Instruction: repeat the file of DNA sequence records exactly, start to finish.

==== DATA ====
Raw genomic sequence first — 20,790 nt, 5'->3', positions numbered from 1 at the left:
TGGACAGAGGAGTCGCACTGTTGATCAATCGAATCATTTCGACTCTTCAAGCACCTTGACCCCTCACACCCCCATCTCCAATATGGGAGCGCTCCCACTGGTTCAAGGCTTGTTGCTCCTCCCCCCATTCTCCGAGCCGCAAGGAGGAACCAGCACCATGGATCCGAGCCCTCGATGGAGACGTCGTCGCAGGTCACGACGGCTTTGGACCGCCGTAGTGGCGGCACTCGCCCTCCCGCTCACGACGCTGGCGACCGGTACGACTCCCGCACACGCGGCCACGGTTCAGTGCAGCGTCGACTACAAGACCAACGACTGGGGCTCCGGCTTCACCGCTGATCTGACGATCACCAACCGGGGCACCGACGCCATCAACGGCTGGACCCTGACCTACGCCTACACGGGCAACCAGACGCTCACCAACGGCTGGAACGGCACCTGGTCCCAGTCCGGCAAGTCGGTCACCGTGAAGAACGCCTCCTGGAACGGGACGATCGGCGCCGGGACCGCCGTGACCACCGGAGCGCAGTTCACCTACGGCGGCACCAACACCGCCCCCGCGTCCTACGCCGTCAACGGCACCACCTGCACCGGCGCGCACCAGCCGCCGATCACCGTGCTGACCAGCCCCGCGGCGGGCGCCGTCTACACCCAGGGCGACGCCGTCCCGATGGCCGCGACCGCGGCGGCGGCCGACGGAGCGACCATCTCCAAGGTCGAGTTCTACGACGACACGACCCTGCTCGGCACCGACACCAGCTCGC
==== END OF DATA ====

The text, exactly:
Raw genomic sequence first — 20,790 nt, 5'->3', positions numbered from 1 at the left:
TGGACAGAGGAGTCGCACTGTTGATCAATCGAATCATTTCGACTCTTCAAGCACCTTGACCCCTCACACCCCCATCTCCAATATGGGAGCGCTCCCACTGGTTCAAGGCTTGTTGCTCCTCCCCCCATTCTCCGAGCCGCAAGGAGGAACCAGCACCATGGATCCGAGCCCTCGATGGAGACGTCGTCGCAGGTCACGACGGCTTTGGACCGCCGTAGTGGCGGCACTCGCCCTCCCGCTCACGACGCTGGCGACCGGTACGACTCCCGCACACGCGGCCACGGTTCAGTGCAGCGTCGACTACAAGACCAACGACTGGGGCTCCGGCTTCACCGCTGATCTGACGATCACCAACCGGGGCACCGACGCCATCAACGGCTGGACCCTGACCTACGCCTACACGGGCAACCAGACGCTCACCAACGGCTGGAACGGCACCTGGTCCCAGTCCGGCAAGTCGGTCACCGTGAAGAACGCCTCCTGGAACGGGACGATCGGCGCCGGGACCGCCGTGACCACCGGAGCGCAGTTCACCTACGGCGGCACCAACACCGCCCCCGCGTCCTACGCCGTCAACGGCACCACCTGCACCGGCGCGCACCAGCCGCCGATCACCGTGCTGACCAGCCCCGCGGCGGGCGCCGTCTACACCCAGGGCGACGCCGTCCCGATGGCCGCGACCGCGGCGGCGGCCGACGGAGCGACCATCTCCAAGGTCGAGTTCTACGACGACACGACCCTGCTCGGCACCGACACCAGCTCGC